Naming this startup was one of many tasks to be done in the last two months, as plans were underway. Our team didn’t spend a lot of time debating, figuring we could always rename it at some point if we needed or wanted to. When pursuing a really big goal, you can’t get bogged down on any one step.
I love the idea of the binary mindset from Stephen Guise’s wonderful book How to be an Imperfectionist. With the binary mindset, you rate success on a task as having done it or not (binary: zero or one) rather than how well you did it (analog: a rating on some continuous numeric scale).
On a binary evaluation, we succeeded in our task of naming the company. We chose a name! We registered the domain! We set up a Google Workspace with email addresses! Team incantata exists in the world now.
You might ask, as so many have, “where did the name come from? what does it mean?”
Throughout my data science career, people often said that data science is or should be magical. Seemed like more often than not in any given particular whiteboarding session with data science in the room, someone would draw a wizardly gnome as the data science team’s step in the flowchart. This gnome was always labeled magic happens here.
Regrettably, much of the data science I’ve done in the past hasn’t felt too magical. That’s one main reason I started this company–to do some magic! The word incantata suggests the word “incantations.” Natural language processing, the main form of artificial intelligence we’ll be using at incantata.ai, at this point involves no real language understanding on the part of the machine. NLP functions kind of like magical spells, nonsensical in a way, but powerful in its nonsense. I think of the initial AI capabilities we’ll build as incantations.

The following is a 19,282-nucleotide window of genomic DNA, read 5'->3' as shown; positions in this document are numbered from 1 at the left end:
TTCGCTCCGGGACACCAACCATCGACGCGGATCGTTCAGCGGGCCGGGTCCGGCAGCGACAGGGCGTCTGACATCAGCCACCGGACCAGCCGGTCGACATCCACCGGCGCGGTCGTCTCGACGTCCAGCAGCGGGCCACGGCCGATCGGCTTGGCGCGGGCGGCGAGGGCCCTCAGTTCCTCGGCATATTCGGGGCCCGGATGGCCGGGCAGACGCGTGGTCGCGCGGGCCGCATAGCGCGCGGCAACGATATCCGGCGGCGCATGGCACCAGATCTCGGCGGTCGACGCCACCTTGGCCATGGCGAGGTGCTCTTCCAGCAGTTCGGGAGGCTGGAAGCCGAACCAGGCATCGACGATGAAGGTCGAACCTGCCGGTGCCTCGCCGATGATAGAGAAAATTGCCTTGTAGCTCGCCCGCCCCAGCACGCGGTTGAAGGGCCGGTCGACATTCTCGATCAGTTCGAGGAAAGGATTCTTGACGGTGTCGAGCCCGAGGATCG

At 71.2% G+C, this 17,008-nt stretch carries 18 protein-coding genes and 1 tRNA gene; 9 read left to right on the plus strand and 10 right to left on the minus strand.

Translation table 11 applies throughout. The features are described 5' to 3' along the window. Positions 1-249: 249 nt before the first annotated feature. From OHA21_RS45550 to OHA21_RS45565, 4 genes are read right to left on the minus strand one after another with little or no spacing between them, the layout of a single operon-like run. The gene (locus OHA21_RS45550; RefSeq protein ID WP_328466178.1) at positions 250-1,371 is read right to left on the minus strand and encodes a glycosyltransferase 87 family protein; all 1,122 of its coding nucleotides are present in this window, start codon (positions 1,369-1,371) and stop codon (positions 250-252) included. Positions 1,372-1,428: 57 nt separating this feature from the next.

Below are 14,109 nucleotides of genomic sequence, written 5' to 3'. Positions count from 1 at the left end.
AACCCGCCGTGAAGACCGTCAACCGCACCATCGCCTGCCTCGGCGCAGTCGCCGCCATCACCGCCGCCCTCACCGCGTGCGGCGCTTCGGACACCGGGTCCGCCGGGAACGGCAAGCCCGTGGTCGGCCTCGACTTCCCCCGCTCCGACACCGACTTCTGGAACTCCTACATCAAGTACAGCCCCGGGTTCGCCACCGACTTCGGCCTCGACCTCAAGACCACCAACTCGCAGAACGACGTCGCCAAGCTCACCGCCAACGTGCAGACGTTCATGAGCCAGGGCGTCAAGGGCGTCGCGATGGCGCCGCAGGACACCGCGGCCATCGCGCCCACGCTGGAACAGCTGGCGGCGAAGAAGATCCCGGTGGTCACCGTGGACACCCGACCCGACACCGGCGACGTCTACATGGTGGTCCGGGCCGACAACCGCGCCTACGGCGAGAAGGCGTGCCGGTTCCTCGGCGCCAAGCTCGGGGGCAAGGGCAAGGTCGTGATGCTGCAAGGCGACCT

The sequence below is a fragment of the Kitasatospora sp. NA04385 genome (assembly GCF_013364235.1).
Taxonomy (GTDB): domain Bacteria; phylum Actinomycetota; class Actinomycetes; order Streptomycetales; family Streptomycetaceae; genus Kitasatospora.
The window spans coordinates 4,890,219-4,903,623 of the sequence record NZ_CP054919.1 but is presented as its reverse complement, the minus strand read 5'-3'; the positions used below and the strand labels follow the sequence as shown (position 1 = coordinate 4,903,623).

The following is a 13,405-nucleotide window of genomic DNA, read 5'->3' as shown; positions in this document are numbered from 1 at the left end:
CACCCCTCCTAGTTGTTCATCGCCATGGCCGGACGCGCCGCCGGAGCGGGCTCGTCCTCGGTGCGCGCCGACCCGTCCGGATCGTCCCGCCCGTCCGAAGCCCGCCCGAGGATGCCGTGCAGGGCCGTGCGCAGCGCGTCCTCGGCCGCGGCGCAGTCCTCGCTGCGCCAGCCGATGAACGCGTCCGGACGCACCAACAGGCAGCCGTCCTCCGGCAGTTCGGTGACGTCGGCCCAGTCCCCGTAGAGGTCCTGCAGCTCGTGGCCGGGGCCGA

enchanting, delightful, spellbound
The word incantata might remind you of the Spanish word encantada, meaning enchanted. They’re both from the Latin word incantare, which means to cast a spell. In Romanian, incantata is translated (at least online) as delighted. It’s our goal to delight and enchant all users of the incantata.ai system, whether they are people wanting coaching or counseling, or the coaches and counselors who work with them.
Incantata is also the name of a 1994 poem by Irish poet Paul Muldoon. The poem was turned into a theatre show a couple years ago. Muldoon wrote the poem about his grief over losing his partner, the artist Mary Farl Powers, to cancer when she was just 43. Maybe it is too much of a leap to say that the poem, a “nearly perfect synthesis of formal construction and emotional content” reflects what we intend to do with our system: combine formal structure with emotional meaning. And yet, that’s exactly what we intend. We plan to augment formal worksheet-style construction with human-driven emotionally meaningful insights.
This review of Muldoon’s collection Poems 1968-1998 says “Muldoon has enfranchised a whole generation of poets, by freeing them into his own brand of linguistic euphoria.” While I doubt that the incantata.ai coaching system will ever produce linguistic euphoria, I’m not opposed to considering the poetic an important element in what we do. Poetry distills, enlightens, imagines, empathizes, produces glittering or piercing or motivating insight. We hope for the incantata system to do all these things, someday. But only in service of human relationships, with the mission to improve people’s emotional and mental functioning.
So here are three things the name incantata holds out to me aspirationally: magic, delight, and poetry. I suppose most software doesn’t embody those, but I hope ours will.